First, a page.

Scott G Winterton, Deseret News
Utah Utes guard Sedrick Barefield (0) and Utah Utes forward Tyler Rawson (21) celebrate a turnover as Utah and Arizona State men play in an NCAA basketball game at the Huntsman Center in Salt Lake City on Sunday, Jan. 7, 2018.
We didn’t play as hard, or as smart, or as together as we needed to. —Larry Krystkowiak

LOS ANGELES — Getting back on track is an obvious priority for the Utah Utes Sunday at USC. They enter the contest on a three-game skid with losses to Arizona, Arizona State and UCLA. The slide followed a promising start featuring road wins at Oregon and Oregon State.

“We’ve just got to come out, stick to the game plan, play some defense, get some stops and just trust ourselves, trust our teammates, play together,” said junior guard Sedrick Barefield.

The lengthy list follows lackluster 83-64 setback at UCLA on Thursday. Utah never held a lead at Pauley Pavilion and fell to 10-6 overall and 2-3 in Pac-12 play. The Bruins made their first five shots and seven of eight to take command from the start. Sluggish starts have been a problem for the Utes.

“I think it could be an energy thing. When we’re not hitting shots, maybe it carries over to our defense,” Barefield said. “We’ve just got to make sure we defend and stick to the process, continue to take good shots — play hard, play smart, play together.”

Barefield added that the Utes have a bit of a bad taste in their mouths from the last three games.

“We know we’re better than that,” he said.

Utah coach Larry Krystkowiak had similar thoughts after breaking the down the UCLA film. He said “it was a little bit of everything” that led to the loss.

“We didn’t play as hard, or as smart, or as together as we needed to,” Krystkowiak said. “It just depended on what play you’re looking at. But it was usually one of those three.”

Of particular note was Utah’s 7-of-26 shooting from 3-point range against the Bruins. Krystkowiak said that at least five of them were shots that shouldn’t have been taken.

“It’s not like we weren’t getting enough of them. You don’t needed to shoot 30 threes in a game,” he continued. “But we had a lot of breakdowns.”

Some of it was shot selection, Krystkowiak explained.

“We didn’t just put the ‘play hard, play smart, play together’ (signage) in our practice facility because we needed to fill up some wall space,” he said. “There’s a lot of things that can get complicated about basketball, but it really, really does comes down to a lot of the simple fundamentals.”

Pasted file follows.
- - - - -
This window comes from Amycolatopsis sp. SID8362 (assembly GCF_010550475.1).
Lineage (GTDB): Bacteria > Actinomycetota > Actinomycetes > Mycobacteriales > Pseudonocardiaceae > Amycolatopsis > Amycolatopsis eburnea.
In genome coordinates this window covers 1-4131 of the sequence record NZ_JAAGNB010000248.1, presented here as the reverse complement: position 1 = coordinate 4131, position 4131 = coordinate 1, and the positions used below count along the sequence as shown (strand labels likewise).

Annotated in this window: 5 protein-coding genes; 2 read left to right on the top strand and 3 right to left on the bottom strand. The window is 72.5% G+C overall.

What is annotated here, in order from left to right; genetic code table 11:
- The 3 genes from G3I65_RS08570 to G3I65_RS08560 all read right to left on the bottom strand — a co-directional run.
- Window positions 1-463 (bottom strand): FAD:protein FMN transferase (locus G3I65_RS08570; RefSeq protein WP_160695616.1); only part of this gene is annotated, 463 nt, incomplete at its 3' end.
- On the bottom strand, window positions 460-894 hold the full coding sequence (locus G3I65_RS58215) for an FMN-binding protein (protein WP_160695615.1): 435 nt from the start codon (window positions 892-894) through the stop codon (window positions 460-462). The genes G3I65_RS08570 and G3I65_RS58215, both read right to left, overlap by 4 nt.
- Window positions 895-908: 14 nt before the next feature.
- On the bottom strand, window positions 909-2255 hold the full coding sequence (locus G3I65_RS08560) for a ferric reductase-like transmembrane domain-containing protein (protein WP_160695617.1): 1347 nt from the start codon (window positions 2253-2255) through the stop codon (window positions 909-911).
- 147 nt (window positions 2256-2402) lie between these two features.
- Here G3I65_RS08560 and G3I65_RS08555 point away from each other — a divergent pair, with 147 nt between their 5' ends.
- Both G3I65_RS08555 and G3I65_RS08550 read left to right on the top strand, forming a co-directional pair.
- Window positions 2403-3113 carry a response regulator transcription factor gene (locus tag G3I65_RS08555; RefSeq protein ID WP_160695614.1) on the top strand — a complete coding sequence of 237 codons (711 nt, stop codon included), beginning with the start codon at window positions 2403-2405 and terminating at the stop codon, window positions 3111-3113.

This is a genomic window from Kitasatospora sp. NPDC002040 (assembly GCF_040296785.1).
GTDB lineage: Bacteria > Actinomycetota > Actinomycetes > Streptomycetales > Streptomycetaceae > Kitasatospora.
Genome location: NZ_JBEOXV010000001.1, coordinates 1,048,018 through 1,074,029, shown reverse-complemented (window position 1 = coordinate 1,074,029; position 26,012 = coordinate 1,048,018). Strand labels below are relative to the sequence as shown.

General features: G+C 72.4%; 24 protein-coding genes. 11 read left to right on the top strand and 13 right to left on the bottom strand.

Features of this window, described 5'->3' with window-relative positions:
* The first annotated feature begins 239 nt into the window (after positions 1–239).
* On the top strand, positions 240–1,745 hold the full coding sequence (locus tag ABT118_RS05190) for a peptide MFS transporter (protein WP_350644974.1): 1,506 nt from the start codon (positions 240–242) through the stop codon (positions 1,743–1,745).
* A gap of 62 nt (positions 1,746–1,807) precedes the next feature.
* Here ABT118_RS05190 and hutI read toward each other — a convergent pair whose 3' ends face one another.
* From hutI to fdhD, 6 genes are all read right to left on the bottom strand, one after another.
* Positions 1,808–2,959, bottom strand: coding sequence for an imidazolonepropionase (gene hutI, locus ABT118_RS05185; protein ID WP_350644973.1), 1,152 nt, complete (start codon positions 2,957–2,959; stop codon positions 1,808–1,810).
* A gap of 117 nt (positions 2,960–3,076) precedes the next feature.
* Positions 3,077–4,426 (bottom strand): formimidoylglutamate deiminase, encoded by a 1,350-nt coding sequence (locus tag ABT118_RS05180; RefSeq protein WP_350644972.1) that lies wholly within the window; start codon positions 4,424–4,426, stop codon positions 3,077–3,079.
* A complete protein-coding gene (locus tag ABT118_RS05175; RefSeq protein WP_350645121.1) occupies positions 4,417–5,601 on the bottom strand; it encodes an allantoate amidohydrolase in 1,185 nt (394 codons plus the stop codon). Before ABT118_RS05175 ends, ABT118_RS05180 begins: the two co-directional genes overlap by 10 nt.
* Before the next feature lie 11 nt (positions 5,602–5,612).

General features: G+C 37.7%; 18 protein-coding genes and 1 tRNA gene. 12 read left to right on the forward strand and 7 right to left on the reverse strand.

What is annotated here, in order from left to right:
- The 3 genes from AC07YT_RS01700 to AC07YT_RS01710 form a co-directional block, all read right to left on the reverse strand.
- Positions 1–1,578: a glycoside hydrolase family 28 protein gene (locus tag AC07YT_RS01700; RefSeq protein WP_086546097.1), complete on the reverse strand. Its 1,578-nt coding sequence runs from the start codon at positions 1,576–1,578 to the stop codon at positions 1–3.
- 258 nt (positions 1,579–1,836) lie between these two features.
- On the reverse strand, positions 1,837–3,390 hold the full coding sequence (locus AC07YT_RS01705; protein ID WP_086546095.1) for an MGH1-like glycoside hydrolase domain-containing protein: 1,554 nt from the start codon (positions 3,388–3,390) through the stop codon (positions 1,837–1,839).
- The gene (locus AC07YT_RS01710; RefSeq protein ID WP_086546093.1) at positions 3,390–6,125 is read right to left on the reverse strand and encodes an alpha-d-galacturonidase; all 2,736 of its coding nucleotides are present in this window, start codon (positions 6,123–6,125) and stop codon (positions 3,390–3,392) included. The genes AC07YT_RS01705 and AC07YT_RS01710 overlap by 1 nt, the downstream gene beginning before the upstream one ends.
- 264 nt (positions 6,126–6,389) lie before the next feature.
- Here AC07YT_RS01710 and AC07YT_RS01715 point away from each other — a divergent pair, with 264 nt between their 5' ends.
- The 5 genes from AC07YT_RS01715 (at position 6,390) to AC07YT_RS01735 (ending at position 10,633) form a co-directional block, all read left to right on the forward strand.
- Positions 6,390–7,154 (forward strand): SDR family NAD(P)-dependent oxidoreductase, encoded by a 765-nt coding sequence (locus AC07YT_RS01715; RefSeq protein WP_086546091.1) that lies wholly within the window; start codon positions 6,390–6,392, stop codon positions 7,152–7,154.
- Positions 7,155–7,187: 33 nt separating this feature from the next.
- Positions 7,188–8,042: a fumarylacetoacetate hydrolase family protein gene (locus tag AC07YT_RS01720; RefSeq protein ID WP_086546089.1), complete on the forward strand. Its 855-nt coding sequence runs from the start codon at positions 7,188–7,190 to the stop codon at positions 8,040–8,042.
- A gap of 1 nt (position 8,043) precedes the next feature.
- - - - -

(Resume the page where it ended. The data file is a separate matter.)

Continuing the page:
Utah (10-6, 2-3) at USC (12-6, 3-2)

Galen Center, Los Angeles

Sunday, 6 p.m. (MT)

TV: ESPNU

Radio: ESPN 700AM

Three travel calls and sloppy footwork led to work in practice Friday at the Galen Center. It prompted some boosters in attendance to ask Krystkowiak why the Utes were working on fundamentals in the middle of the season. “Fixing what’s broken” was his response as he emphasized the shortcomings against UCLA were evenly distributed with not playing hard, smart and together.

“We’re not trying to redesign the wheel or come up with anything magical,” Krystkowiak said. “It really is a little bit more simple having those concepts in place.”

As the Utes look back, the 66-56 win at Oregon on Dec. 29 proved to be a benchmark of sorts. Utah held the Ducks to 41.3 percent shooting and turned the ball over just twice. The Utes pulled down nine offensive rebounds.

“We put it all together. We were playing really hard and we were making good decisions,” said Krystkowiak, who praised the decision-making and togetherness the team showed in Eugene. “We were on point with a lot of the game plan, and, lo and behold, karma kind of takes care of itself, and what happened as a consequence of that is we made a bunch of shots when we were open.”

Utah made 14 of 25 shots over the final 20 minutes in what Krystkowiak called the best half of the season. He noted there were some good stretches in the UCLA game when Utah pulled back into contention after the early outburst. Everyone touched the ball and good decisions were made,

“It’s all before us. It’s pretty evident when we’re good and it’s pretty evident when we’re bad,” Kryskowiak said. “And the faster that we figure that out, the better chance we’ll have of being more competitive on a consistent basis.”

The prospect of possibly falling two games under .500 in conference play in conference play has the Utes vowing to be prepared.

“Win or lose, it really doesn’t matter. We just need to get back to what we do,” said senior forward David Collette. “We need to play harder, play better on defense. The offense is coming together. We’re doing good.

“But I think once we get our guys healthy and start playing harder, play some defense, that’s all we’re worried about,” he added. “It’ll come together once we start doing that.”

Junior guard Parker Van Dyke is confident things will turn around. The good thing, he explained, is it’s still early in the conference season.

Even so, Van Dyke acknowledged it’s time to get going.

“We can’t fall apart. We’ve got to come together, come closer together,” he said. “We still have confidence in ourselves. We still have confidence in our team and we still have confidence we can win big games.”

EXTRA STUFF: Utah leads the all-time series with USC, 22-17. The Utes have won the past eight meetings dating back to 2013. … Junior forward Chimezie Metu leads the Trojans with 17.1 points and 7.6 rebounds per game. … USC announced that sophomore guard De’Anthony Melton will not play for the rest of the season following an internal investigation that revealed “the receipt of extra benefits.”